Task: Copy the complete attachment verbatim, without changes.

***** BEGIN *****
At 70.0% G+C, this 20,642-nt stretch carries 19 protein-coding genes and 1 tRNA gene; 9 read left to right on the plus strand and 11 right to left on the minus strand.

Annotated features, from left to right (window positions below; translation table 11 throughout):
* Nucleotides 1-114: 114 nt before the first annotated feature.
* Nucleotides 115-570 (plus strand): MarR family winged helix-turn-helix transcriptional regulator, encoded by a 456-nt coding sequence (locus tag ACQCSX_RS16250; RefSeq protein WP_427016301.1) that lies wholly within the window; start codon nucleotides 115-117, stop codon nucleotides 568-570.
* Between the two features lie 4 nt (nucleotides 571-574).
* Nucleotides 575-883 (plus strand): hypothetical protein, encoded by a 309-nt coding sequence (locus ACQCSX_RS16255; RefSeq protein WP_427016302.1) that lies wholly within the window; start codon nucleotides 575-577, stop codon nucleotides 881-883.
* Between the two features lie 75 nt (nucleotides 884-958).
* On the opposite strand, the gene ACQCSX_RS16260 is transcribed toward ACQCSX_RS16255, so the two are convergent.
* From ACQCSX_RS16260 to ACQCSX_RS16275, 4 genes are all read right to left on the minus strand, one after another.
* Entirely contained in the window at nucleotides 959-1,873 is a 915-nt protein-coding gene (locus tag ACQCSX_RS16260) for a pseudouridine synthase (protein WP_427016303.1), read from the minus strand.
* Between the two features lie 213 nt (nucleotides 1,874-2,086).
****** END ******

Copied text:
At 70.0% G+C, this 20,642-nt stretch carries 19 protein-coding genes and 1 tRNA gene; 9 read left to right on the plus strand and 11 right to left on the minus strand.

Annotated features, from left to right (window positions below; translation table 11 throughout):
* Nucleotides 1-114: 114 nt before the first annotated feature.
* Nucleotides 115-570 (plus strand): MarR family winged helix-turn-helix transcriptional regulator, encoded by a 456-nt coding sequence (locus tag ACQCSX_RS16250; RefSeq protein WP_427016301.1) that lies wholly within the window; start codon nucleotides 115-117, stop codon nucleotides 568-570.
* Between the two features lie 4 nt (nucleotides 571-574).
* Nucleotides 575-883 (plus strand): hypothetical protein, encoded by a 309-nt coding sequence (locus ACQCSX_RS16255; RefSeq protein WP_427016302.1) that lies wholly within the window; start codon nucleotides 575-577, stop codon nucleotides 881-883.
* Between the two features lie 75 nt (nucleotides 884-958).
* On the opposite strand, the gene ACQCSX_RS16260 is transcribed toward ACQCSX_RS16255, so the two are convergent.
* From ACQCSX_RS16260 to ACQCSX_RS16275, 4 genes are all read right to left on the minus strand, one after another.
* Entirely contained in the window at nucleotides 959-1,873 is a 915-nt protein-coding gene (locus tag ACQCSX_RS16260) for a pseudouridine synthase (protein WP_427016303.1), read from the minus strand.
* Between the two features lie 213 nt (nucleotides 1,874-2,086).